Where is your flu coming from? // EIT Digital

Where is your flu coming from?

Screenshot of the spread of H7 influenza as produced by Supramap and visualized by Google Earth in 2009. This view illustrates the historical spread of high pathogenic lineages (high-altitude red lines) and the local evolution of high pathogenicity (low-altitude red lines). (Credit: Janies/OSU)

The amazing variety of data that are at our disposal enables us to get answers we never dreamt before, and even more important they allow us to formulate new questions. 

It is usual to think about how you got the flu. I was in the pub and a guy started to sneeze right by my side. I should have got infected there. May be that is a good guess, may be not.

However, we never asked where that flu virus started to affect people nor how it escaped drugs. Those where impossible answers to get, and only in a few cases, like for the swine flu, the H1N1, researchers tried to backtrack to find the origin of the virus, the place it jumped from birds to swine and from them to humans.

Now researchers, and you!, have at their disposal many more data and an application, SupraMap, that allows the rendering on a Google map of the spread and mutation of a virus.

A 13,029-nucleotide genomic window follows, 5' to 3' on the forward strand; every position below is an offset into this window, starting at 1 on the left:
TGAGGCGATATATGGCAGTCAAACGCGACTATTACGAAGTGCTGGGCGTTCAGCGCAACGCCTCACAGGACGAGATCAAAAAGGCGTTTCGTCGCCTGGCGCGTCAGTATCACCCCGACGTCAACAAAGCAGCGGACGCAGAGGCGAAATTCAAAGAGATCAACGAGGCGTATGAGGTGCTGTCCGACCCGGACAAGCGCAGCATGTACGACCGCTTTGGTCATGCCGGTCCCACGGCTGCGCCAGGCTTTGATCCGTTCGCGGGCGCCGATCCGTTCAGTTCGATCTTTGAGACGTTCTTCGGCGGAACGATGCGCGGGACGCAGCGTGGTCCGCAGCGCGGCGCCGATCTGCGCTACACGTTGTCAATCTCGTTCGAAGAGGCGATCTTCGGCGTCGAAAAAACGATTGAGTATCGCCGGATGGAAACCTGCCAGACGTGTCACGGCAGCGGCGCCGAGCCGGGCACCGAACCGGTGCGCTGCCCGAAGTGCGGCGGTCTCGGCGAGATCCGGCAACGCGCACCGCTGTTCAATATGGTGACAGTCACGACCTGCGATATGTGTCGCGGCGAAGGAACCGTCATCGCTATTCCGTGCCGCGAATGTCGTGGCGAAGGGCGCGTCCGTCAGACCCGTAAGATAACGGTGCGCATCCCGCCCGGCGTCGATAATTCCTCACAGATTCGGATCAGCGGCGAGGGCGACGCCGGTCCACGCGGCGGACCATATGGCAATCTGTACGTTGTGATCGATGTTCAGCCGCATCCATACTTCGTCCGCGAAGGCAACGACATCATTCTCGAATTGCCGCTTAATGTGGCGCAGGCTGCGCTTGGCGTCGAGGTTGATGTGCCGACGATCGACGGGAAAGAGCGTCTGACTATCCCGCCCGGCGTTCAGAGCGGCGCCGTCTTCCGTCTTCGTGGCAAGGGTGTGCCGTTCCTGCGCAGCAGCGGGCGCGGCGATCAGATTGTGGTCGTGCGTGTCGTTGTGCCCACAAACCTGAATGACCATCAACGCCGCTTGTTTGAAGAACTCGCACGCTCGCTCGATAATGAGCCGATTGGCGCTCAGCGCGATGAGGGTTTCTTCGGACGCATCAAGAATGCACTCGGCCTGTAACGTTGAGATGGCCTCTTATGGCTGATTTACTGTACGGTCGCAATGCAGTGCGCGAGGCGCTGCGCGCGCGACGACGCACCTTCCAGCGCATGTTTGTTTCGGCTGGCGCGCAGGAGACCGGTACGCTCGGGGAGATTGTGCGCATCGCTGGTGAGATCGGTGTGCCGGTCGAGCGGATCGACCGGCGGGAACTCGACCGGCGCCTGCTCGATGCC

In a study just published by Lancet Infectious Diseases, leveraging on data available on the Internet can signal the starting of an epidemics 2 weeks before the awareness raised by normal surveillance methods. The study has been conducted by researchers at the Queensland University of Technology, in Brisbane.

Researchers have been working on historical data, from the SARS and birds flu epidemics, finding that using data made available through Google Trends and Google Insights their algorithm would have resulted in a warning 2 months ahead the one given the the WHO in the case of SARS and one-two weeks before in the case of the birds flu.

At EIT ICT LABS our Partner Telecom Italia in Trento is studying how to leverage data that are continuously being produced to detect various "signs", including the ones related to the well being of the population. Most recently they have set up a Data Challenge, opening up billions of data challenging researchers to make use of them to create information. 

On the one hand we are going to see open data made available by institutions, municipalities and by a growing number of enterprises. These data will be supplemented with those made available through crowd-sourcing. All of them will become the starting point to generate applications for meaning extraction. We are just beginning but the path is quite clear.

Author - Roberto Saracco

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